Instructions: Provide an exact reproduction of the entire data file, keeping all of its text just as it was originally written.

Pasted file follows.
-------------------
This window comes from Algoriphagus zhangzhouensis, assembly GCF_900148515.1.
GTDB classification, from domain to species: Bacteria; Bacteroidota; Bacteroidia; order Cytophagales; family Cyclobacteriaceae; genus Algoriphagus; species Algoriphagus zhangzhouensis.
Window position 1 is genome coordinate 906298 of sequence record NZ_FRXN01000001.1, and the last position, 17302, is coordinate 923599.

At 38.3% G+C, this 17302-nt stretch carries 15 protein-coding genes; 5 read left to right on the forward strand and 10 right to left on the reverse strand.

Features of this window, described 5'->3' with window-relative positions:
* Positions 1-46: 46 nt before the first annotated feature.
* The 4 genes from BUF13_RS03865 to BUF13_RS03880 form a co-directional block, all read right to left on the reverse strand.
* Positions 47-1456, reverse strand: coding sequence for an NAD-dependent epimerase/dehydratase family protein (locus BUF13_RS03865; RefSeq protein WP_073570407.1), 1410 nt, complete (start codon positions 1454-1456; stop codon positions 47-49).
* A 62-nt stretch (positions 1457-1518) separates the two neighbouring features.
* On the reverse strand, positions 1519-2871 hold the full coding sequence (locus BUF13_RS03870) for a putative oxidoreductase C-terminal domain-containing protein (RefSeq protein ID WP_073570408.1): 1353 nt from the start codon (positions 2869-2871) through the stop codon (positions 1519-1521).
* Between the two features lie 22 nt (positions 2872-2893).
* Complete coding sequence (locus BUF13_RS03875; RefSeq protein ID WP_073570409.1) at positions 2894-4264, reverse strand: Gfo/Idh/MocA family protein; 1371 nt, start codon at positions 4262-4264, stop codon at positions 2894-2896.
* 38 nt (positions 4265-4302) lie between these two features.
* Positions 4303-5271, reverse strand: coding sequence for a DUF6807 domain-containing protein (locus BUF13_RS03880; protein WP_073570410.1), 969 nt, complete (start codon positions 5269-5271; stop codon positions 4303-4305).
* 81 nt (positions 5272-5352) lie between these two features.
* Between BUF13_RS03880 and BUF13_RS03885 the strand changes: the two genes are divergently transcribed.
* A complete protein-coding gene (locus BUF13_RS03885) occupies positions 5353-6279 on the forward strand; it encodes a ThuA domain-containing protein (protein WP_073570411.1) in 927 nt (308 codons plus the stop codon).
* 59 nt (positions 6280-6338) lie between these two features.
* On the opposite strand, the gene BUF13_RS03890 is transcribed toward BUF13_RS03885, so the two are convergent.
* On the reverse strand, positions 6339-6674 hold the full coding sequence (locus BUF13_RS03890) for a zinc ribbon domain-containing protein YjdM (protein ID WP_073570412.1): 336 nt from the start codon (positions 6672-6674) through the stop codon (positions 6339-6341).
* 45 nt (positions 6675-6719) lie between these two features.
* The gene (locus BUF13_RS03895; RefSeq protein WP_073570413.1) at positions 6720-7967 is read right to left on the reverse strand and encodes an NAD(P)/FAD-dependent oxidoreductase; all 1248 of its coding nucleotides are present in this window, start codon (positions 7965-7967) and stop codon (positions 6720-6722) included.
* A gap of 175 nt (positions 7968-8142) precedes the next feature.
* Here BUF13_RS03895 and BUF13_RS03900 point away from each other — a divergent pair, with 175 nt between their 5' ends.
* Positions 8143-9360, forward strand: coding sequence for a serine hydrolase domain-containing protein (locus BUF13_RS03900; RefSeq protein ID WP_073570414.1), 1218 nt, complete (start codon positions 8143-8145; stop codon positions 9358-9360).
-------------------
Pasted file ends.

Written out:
This window comes from Algoriphagus zhangzhouensis, assembly GCF_900148515.1.
GTDB classification, from domain to species: Bacteria; Bacteroidota; Bacteroidia; order Cytophagales; family Cyclobacteriaceae; genus Algoriphagus; species Algoriphagus zhangzhouensis.
Window position 1 is genome coordinate 906298 of sequence record NZ_FRXN01000001.1, and the last position, 17302, is coordinate 923599.

At 38.3% G+C, this 17302-nt stretch carries 15 protein-coding genes; 5 read left to right on the forward strand and 10 right to left on the reverse strand.

Features of this window, described 5'->3' with window-relative positions:
* Positions 1-46: 46 nt before the first annotated feature.
* The 4 genes from BUF13_RS03865 to BUF13_RS03880 form a co-directional block, all read right to left on the reverse strand.
* Positions 47-1456, reverse strand: coding sequence for an NAD-dependent epimerase/dehydratase family protein (locus BUF13_RS03865; RefSeq protein WP_073570407.1), 1410 nt, complete (start codon positions 1454-1456; stop codon positions 47-49).
* A 62-nt stretch (positions 1457-1518) separates the two neighbouring features.
* On the reverse strand, positions 1519-2871 hold the full coding sequence (locus BUF13_RS03870) for a putative oxidoreductase C-terminal domain-containing protein (RefSeq protein ID WP_073570408.1): 1353 nt from the start codon (positions 2869-2871) through the stop codon (positions 1519-1521).
* Between the two features lie 22 nt (positions 2872-2893).
* Complete coding sequence (locus BUF13_RS03875; RefSeq protein ID WP_073570409.1) at positions 2894-4264, reverse strand: Gfo/Idh/MocA family protein; 1371 nt, start codon at positions 4262-4264, stop codon at positions 2894-2896.
* 38 nt (positions 4265-4302) lie between these two features.
* Positions 4303-5271, reverse strand: coding sequence for a DUF6807 domain-containing protein (locus BUF13_RS03880; protein WP_073570410.1), 969 nt, complete (start codon positions 5269-5271; stop codon positions 4303-4305).
* 81 nt (positions 5272-5352) lie between these two features.
* Between BUF13_RS03880 and BUF13_RS03885 the strand changes: the two genes are divergently transcribed.
* A complete protein-coding gene (locus BUF13_RS03885) occupies positions 5353-6279 on the forward strand; it encodes a ThuA domain-containing protein (protein WP_073570411.1) in 927 nt (308 codons plus the stop codon).
* 59 nt (positions 6280-6338) lie between these two features.
* On the opposite strand, the gene BUF13_RS03890 is transcribed toward BUF13_RS03885, so the two are convergent.
* On the reverse strand, positions 6339-6674 hold the full coding sequence (locus BUF13_RS03890) for a zinc ribbon domain-containing protein YjdM (protein ID WP_073570412.1): 336 nt from the start codon (positions 6672-6674) through the stop codon (positions 6339-6341).
* 45 nt (positions 6675-6719) lie between these two features.
* The gene (locus BUF13_RS03895; RefSeq protein WP_073570413.1) at positions 6720-7967 is read right to left on the reverse strand and encodes an NAD(P)/FAD-dependent oxidoreductase; all 1248 of its coding nucleotides are present in this window, start codon (positions 7965-7967) and stop codon (positions 6720-6722) included.
* A gap of 175 nt (positions 7968-8142) precedes the next feature.
* Here BUF13_RS03895 and BUF13_RS03900 point away from each other — a divergent pair, with 175 nt between their 5' ends.
* Positions 8143-9360, forward strand: coding sequence for a serine hydrolase domain-containing protein (locus BUF13_RS03900; RefSeq protein ID WP_073570414.1), 1218 nt, complete (start codon positions 8143-8145; stop codon positions 9358-9360).